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to studies purely moral and historical. He said to an intimate friend, who expressed extreme regret that he had retired from his profession: "I believe I mistook, in my selection of a profession, the course most favorable to my happiness; for I have never been conscious of real enjoyment, or of the true bent of my talents, if I have any, until I devoted myself to literature."

At the centennial celebration of Harvard College, Gen. Sullivan, in concluding an eloquent speech, gave the sentiment: "May the educated conscientiously remember that they are the trustees of knowledge, for the use and benefit of those who have been less fortunate than themselves."

An intimate friend of Sullivan remarked of him: "His manners among his friends and intimate associates were very delightful. He was not forgetful of himself, nor unaware of his talents for conversation; but his habitual kindness of heart and the natural nobleness of his character, gave him, in a very unusual measure, the power of calling out from his guests whatever there was in them which was most interesting; and many a person has left his table with the feeling that, although he might elsewhere have seen men who talked more, he had never been himself so agreeable. Mr. Sullivan never forgot a friend, nor failed to requite, with ample interest, any kindness. He accordingly sought out, and was constantly entertaining at his table, or in the charming evening parties which he gathered in his parlors, persons from various parts of the country, whose only claim was some slight attention paid, perhaps many years before, to Mr. Sullivan, or some of his friends." He possessed extreme pride of character, and never deviated from a certain course of conduct and demeanor, which secured to him the esteem of friends, and the respect of all who came in contact with him, both in public and in private life. His style of writing was simple and clear, full of anecdote, and often conversational. author, he shone like a brilliant star. His style was smooth, chaste and classical. His Public Men of the Revolution is almost inimitable for its images of real character. He was a Federalist of the Washington school, and tenaciously opposed to the policy of Jefferson; and his own principles are clearly developed in this work.

As an



THE Monthly Anthology states of this production, that its political sentiments are dignified, and evince that the author glows with a patriotic zeal for the honor and happiness of his country. We take this opportunity to remark that it was pronounced in a superior style of elocution. To the clear and commanding tone of voice, the animated expression, and elegant gesture, of the orator, combined with the justness of the sentiment and its unison with the feelings of the audience, must we attribute the enthusiasm with which it was received. He unfolds the dangers to which our country is exposed from mere faction and party rage, those avenging angels, delighting in the calamity of republics.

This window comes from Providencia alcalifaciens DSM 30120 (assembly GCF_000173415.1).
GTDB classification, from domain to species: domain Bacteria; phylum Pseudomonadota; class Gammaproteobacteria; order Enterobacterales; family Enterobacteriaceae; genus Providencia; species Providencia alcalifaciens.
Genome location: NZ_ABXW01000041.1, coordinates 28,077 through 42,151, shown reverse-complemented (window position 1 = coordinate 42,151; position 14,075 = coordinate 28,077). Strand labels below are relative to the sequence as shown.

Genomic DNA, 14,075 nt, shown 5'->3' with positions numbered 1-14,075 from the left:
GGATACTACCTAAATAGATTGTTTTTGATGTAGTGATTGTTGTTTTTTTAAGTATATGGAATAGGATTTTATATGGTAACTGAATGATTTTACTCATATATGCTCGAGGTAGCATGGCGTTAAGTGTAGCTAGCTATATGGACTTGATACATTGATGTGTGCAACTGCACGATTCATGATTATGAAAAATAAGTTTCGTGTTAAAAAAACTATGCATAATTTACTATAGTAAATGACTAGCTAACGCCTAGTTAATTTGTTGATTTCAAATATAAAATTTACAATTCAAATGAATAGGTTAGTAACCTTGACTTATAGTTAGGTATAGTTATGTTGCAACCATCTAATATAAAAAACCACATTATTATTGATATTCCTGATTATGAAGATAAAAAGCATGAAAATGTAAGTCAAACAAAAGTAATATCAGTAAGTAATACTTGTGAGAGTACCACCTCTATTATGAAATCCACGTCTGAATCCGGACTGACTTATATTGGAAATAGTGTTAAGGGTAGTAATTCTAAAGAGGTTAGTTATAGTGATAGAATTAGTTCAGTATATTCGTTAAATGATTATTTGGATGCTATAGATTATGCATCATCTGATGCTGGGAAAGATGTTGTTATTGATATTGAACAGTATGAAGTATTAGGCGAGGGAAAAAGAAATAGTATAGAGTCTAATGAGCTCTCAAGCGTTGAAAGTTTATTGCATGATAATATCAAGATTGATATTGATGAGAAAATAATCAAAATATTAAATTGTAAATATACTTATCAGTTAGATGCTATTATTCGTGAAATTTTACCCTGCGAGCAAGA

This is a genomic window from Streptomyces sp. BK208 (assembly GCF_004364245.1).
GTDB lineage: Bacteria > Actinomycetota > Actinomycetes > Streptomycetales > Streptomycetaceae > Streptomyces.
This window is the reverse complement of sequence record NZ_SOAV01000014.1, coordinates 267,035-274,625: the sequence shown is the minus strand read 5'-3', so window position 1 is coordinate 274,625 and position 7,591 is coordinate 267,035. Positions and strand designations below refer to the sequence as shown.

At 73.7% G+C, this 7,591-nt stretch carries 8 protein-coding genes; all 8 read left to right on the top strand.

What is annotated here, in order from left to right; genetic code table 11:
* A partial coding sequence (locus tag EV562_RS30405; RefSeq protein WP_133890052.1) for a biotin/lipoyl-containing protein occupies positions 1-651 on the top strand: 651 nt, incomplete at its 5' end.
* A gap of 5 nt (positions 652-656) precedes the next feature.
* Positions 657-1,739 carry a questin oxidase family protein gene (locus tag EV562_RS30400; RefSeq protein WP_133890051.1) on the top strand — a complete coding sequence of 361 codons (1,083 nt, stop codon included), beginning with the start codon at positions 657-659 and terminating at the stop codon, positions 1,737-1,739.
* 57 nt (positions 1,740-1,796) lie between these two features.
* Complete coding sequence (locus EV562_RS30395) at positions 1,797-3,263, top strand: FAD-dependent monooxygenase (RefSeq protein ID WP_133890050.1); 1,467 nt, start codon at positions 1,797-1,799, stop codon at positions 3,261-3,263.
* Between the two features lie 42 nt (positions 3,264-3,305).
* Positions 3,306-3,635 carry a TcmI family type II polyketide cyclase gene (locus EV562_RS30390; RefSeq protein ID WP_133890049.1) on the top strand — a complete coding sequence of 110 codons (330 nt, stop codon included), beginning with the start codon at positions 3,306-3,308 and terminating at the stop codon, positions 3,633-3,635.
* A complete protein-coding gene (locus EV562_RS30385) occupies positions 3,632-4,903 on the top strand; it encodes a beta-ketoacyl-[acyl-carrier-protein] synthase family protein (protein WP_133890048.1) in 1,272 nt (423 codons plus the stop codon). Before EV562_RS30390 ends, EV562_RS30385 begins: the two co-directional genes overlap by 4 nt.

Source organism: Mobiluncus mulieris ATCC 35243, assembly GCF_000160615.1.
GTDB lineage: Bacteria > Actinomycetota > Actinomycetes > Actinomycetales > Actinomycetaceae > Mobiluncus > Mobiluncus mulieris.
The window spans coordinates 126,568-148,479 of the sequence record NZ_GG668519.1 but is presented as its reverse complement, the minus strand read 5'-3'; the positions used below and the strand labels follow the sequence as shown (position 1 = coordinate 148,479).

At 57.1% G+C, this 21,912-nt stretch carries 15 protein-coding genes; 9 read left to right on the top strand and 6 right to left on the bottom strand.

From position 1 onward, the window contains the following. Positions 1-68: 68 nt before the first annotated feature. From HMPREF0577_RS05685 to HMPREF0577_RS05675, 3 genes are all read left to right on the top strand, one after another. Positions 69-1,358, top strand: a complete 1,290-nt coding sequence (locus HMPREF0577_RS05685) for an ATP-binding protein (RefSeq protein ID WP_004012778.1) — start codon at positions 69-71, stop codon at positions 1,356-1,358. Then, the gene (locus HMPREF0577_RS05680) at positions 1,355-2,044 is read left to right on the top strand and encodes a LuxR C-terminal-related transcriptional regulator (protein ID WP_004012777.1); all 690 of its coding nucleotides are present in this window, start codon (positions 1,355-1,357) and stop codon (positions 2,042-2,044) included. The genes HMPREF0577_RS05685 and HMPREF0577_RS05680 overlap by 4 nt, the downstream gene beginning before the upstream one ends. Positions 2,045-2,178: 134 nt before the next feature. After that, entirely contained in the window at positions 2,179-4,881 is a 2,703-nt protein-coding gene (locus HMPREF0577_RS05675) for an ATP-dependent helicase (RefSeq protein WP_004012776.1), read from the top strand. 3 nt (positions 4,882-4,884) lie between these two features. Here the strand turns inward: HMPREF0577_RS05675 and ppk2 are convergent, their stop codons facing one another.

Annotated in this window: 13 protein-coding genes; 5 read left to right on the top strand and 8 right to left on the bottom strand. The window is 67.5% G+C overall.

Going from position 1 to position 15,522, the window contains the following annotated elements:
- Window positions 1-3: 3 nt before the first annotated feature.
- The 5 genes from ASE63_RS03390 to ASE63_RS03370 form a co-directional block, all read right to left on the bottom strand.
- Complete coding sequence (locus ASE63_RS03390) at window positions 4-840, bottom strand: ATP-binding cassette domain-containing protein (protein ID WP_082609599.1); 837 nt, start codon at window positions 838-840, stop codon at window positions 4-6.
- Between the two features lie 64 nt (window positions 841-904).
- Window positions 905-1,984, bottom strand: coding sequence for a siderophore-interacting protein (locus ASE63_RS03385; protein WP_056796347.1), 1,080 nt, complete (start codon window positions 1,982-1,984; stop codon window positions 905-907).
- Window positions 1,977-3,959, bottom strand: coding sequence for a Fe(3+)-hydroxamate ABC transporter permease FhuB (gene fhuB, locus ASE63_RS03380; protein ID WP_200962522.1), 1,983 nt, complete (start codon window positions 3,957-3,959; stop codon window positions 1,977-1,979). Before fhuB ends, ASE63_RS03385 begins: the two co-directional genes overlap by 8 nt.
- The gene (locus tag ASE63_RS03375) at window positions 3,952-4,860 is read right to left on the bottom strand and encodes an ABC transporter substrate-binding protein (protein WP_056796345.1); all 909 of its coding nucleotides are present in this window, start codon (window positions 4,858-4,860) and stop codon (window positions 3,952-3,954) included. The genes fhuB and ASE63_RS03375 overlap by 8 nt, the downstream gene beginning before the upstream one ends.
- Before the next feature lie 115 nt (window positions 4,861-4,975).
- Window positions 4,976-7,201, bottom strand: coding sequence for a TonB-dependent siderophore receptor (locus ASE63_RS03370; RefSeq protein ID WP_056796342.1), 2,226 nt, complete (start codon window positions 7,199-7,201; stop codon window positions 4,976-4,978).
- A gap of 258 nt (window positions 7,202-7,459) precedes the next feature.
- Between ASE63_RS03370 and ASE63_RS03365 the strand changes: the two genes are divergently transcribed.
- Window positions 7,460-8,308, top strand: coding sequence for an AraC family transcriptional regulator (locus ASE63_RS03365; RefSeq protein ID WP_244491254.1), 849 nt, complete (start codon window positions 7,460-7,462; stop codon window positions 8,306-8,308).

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"In all governments there must be a preponderating influence,—a sovereign power, doubtless deriving its origin from the people, but guaranteed by fundamental laws, in order that the liberty of all may not be the sport of the licentiousness of any. There never has, and there never will exist a true democracy. If, says the elegant author of the social compact, there were a people of gods, they might be governed democratically; a state so perfect will never belong to man.' In our own government, so happily blended and equipoised the powers of state, that, though sovereignty exists, it may be said never to remain fixed, but, like the vibrations of the pendulum, gives to every part and portion its uniform spring and action. The federal compact is not merely the sketch of liberty; it is the work complete; it is the only government under heaven yet known where every man may be said to exercise his right in the aggregate system of power. Founded in reason and the analogy of nature, like the fair form of the human body, it exhibits the beauty, strength and proportions, of a well-ordered system. The executive is its brain, the judiciary its lungs, and the legislative its whole heart, circulating the very pabulum of its existence, and issuing the powers which warm and invigorate its remotest extremities. As essential to the existence of our bodies as are the brain, lungs or heart, equally as essential are the distinct and independent branches of our government to its life and preservation. Drawn out of the experience of ages, it contains the principles of a republic, sublimely rectified. It is the palladium of your future peace, a bond of union